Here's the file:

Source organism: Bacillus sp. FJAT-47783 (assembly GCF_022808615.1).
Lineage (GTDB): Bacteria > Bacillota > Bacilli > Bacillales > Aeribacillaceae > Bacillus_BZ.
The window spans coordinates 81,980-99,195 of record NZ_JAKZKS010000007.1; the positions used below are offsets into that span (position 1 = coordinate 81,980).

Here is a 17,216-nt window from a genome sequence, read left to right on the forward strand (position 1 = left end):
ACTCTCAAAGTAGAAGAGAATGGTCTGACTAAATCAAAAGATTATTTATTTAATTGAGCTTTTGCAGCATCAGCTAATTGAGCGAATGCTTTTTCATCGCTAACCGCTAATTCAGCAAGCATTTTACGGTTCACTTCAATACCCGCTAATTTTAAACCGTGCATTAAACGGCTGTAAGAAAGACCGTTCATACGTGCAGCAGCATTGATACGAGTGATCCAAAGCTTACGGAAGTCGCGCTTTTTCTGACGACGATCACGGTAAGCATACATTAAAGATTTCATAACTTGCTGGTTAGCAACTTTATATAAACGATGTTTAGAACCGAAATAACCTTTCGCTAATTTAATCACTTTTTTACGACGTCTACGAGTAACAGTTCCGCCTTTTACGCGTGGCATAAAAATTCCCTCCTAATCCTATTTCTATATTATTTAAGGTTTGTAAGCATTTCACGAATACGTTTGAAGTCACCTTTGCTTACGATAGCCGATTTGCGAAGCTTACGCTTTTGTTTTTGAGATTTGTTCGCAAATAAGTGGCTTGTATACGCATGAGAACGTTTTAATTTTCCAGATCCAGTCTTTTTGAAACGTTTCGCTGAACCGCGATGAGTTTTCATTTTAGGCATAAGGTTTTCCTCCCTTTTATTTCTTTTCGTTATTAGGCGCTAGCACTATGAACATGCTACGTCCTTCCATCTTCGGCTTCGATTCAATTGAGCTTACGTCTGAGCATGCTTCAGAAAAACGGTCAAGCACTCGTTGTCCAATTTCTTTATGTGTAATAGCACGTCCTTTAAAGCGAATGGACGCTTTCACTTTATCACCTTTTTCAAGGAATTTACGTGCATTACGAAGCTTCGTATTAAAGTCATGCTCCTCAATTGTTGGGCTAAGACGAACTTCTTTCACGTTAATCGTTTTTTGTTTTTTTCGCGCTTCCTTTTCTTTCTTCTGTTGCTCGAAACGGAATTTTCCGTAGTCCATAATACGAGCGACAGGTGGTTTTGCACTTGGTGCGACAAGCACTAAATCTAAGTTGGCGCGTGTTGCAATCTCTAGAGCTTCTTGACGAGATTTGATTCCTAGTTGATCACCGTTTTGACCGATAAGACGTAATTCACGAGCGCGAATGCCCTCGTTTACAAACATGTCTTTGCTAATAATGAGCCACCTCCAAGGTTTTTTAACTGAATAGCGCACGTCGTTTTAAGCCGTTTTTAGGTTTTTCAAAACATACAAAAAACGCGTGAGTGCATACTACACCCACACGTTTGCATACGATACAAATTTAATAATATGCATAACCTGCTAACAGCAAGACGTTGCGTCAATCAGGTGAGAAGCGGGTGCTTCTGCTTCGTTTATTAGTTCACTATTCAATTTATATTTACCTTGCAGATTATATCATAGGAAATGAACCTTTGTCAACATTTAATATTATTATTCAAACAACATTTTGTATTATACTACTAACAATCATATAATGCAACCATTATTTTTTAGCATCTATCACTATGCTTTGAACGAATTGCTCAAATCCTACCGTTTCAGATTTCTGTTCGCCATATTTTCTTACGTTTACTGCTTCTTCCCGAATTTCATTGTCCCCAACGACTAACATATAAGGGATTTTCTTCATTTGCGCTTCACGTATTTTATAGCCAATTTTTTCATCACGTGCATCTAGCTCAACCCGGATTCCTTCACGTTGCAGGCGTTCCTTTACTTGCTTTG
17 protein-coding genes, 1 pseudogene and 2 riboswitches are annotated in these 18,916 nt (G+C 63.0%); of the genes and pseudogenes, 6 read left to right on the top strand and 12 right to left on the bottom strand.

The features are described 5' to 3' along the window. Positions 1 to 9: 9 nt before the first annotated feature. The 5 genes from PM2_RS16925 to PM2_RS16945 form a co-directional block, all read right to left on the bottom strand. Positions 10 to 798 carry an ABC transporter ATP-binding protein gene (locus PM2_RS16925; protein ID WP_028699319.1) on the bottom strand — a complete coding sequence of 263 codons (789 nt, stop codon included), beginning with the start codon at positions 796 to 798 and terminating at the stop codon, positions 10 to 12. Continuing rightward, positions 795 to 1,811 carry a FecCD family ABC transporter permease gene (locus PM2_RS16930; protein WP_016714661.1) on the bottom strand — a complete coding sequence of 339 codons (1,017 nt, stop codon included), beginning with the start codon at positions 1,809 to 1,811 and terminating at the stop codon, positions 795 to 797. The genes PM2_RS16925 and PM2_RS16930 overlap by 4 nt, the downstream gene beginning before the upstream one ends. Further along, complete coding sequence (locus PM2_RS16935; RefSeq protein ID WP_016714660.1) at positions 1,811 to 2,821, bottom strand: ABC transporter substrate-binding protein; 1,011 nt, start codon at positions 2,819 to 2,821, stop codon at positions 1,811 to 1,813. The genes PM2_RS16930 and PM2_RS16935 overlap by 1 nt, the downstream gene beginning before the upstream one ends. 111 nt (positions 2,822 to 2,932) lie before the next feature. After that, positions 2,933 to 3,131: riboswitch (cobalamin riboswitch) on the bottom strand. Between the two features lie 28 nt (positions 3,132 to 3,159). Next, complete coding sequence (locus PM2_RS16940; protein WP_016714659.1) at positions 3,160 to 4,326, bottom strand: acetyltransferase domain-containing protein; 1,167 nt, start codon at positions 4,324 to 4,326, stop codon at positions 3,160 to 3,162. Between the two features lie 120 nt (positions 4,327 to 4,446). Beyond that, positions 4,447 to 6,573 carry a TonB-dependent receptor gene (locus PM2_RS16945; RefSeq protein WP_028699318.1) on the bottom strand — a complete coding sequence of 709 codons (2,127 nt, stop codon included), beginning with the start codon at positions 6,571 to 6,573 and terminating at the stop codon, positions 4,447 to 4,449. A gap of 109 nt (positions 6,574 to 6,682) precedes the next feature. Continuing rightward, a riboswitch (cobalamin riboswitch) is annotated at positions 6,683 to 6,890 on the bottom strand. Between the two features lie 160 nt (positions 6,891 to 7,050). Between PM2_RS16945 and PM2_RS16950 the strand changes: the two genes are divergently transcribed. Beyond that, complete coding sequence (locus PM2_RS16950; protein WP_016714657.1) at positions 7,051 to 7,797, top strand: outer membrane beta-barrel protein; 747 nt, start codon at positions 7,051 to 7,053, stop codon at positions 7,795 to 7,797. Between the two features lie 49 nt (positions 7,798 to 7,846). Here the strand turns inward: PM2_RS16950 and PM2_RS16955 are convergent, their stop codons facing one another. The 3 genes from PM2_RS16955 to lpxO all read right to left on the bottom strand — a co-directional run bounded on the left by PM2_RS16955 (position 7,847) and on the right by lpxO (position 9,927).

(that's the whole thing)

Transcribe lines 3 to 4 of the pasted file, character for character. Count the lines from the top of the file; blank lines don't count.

The window spans coordinates 81,980-99,195 of record NZ_JAKZKS010000007.1; the positions used below are offsets into that span (position 1 = coordinate 81,980).

Here is a 17,216-nt window from a genome sequence, read left to right on the forward strand (position 1 = left end):